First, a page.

Lastly, I haven’t seen McClellan, Lewis, or Holland really show they even have the mentality or desire to want the ball the last few minutes of the game. They may be able to knock down shots late in games, but I haven’t seen any of those guys want to close games over a span of a few minutes. Which basically leaves you with Felix as the guy who likely has the ball at the end of the game. Which isn’t the ideal player you’d want with the ball. He can handle the ball well and has an decent free-throw percentage (77%, not automatic but decent), but Felix doesn’t have the size to take it to the rim at will, and he does not have a reliable outside jump-shot. On the season, Javan is shooting 34% from the field (though in recent games that percentage has increased). And he is shooting a very pedestrian and unreliable 17% beyond the 3-point line. So to sum it up, Texas really doesn’t have an ideal player that can close games. And in result, Texas continues to lose some close games that they had within reach.
I said this a week ago, but it’s like the Texas Men’s basketball team is trying to play games with one hand tied behind their backs. And they just can’t seem to figure out how to untie that other hand. They are very frustrating to watch because they show flashes of good basketball.Â In the end, their problems ultimatelyÂ overtake their brief success in games and they end up losing. This team is also very young,Â and the problems do stem from lack of development and experience. It will be very interesting to see the impact Kabongo will have when he returns. I think he will help the team, but I’m not convinced he completely fixes all of the problems. Rebounding, for example, is an effortÂ the whole team needs to improve upon.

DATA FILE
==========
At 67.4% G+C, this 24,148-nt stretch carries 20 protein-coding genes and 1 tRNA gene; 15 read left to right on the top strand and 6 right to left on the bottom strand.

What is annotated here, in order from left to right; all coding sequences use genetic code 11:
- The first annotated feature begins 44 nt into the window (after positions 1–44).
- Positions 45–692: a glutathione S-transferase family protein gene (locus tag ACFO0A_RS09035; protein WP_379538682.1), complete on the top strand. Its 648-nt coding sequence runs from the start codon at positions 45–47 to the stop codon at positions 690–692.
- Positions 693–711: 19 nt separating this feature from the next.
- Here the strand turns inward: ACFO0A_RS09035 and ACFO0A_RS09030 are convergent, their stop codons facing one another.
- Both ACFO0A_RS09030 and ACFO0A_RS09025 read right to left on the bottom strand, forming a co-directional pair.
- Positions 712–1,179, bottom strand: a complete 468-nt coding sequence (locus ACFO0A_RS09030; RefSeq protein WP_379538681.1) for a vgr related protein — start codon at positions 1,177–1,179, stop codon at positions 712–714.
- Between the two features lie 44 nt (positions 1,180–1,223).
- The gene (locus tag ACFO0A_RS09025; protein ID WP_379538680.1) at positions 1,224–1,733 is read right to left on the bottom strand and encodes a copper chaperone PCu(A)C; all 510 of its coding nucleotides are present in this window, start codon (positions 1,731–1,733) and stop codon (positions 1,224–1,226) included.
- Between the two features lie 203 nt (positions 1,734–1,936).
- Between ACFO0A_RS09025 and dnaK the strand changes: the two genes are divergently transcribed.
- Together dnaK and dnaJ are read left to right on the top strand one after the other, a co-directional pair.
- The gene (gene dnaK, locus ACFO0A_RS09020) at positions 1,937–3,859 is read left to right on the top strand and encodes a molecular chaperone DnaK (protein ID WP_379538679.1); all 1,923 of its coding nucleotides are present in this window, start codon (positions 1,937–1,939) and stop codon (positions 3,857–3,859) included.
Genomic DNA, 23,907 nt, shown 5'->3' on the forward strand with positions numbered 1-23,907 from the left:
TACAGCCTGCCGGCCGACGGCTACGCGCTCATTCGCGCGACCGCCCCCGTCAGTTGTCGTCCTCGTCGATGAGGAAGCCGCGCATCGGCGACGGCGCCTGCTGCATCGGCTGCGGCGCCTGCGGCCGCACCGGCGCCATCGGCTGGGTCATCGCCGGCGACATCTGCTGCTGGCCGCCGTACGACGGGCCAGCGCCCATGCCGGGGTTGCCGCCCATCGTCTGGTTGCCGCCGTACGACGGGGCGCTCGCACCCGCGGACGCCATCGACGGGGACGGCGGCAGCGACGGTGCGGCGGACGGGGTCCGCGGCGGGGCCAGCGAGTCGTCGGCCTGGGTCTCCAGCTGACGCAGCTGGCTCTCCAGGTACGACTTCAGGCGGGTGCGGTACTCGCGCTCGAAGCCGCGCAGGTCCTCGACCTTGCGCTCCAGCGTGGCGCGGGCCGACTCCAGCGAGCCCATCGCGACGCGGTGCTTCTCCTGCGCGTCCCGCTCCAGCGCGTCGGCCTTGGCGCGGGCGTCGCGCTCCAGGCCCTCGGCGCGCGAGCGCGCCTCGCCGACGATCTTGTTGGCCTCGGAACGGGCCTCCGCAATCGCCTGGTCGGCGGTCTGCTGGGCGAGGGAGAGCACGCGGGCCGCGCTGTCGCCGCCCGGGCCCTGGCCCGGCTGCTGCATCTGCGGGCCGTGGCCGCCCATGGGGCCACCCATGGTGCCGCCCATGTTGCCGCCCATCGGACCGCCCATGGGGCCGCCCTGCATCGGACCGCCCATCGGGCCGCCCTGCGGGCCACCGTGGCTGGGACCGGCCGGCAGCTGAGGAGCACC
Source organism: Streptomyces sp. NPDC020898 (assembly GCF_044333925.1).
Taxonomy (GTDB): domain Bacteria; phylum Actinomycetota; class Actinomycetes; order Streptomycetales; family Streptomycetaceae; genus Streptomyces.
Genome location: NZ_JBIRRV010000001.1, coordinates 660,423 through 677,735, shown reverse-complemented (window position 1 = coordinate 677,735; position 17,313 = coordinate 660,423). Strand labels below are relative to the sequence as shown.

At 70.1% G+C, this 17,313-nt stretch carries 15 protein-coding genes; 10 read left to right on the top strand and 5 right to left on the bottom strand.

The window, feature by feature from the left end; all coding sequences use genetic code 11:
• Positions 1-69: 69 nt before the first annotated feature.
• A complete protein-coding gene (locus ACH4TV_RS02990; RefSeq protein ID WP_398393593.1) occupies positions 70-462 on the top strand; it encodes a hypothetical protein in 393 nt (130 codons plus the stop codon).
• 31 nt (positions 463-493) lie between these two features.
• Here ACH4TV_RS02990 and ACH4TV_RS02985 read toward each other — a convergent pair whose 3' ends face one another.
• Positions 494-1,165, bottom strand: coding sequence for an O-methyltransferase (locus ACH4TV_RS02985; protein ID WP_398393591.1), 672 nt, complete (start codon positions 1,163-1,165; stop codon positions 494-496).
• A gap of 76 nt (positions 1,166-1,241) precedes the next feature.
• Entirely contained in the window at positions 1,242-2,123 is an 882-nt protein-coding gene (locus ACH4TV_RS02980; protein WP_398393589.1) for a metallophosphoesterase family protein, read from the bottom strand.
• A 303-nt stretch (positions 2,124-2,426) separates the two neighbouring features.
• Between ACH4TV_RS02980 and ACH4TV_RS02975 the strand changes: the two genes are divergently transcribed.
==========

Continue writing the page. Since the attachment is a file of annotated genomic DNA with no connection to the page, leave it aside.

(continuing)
Regardless, I still think Texas should have a winning record right now instead of being 8-9, and 0-4 in Big-12 play.Â The reality is the Longhorns are currently fighting just to make the NIT at the end of the season, and this is easily the lowest point Rick Barnes has let his basketball program slip.